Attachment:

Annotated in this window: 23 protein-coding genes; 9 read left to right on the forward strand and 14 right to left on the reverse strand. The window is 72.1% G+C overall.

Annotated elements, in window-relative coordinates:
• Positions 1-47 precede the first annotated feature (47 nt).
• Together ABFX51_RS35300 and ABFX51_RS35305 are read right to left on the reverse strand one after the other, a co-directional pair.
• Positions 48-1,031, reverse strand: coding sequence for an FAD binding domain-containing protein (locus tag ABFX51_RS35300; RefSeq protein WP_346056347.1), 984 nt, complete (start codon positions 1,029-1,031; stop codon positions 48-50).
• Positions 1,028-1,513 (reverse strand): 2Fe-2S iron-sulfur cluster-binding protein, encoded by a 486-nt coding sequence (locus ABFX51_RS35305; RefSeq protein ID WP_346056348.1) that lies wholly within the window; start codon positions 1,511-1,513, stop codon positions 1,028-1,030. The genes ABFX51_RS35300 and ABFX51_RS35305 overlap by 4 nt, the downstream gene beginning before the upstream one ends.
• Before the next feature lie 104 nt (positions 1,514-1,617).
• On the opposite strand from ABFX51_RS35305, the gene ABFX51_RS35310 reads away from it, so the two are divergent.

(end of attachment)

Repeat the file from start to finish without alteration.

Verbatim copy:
Annotated in this window: 23 protein-coding genes; 9 read left to right on the forward strand and 14 right to left on the reverse strand. The window is 72.1% G+C overall.

Annotated elements, in window-relative coordinates:
• Positions 1-47 precede the first annotated feature (47 nt).
• Together ABFX51_RS35300 and ABFX51_RS35305 are read right to left on the reverse strand one after the other, a co-directional pair.
• Positions 48-1,031, reverse strand: coding sequence for an FAD binding domain-containing protein (locus tag ABFX51_RS35300; RefSeq protein WP_346056347.1), 984 nt, complete (start codon positions 1,029-1,031; stop codon positions 48-50).
• Positions 1,028-1,513 (reverse strand): 2Fe-2S iron-sulfur cluster-binding protein, encoded by a 486-nt coding sequence (locus ABFX51_RS35305; RefSeq protein ID WP_346056348.1) that lies wholly within the window; start codon positions 1,511-1,513, stop codon positions 1,028-1,030. The genes ABFX51_RS35300 and ABFX51_RS35305 overlap by 4 nt, the downstream gene beginning before the upstream one ends.
• Before the next feature lie 104 nt (positions 1,514-1,617).
• On the opposite strand from ABFX51_RS35305, the gene ABFX51_RS35310 reads away from it, so the two are divergent.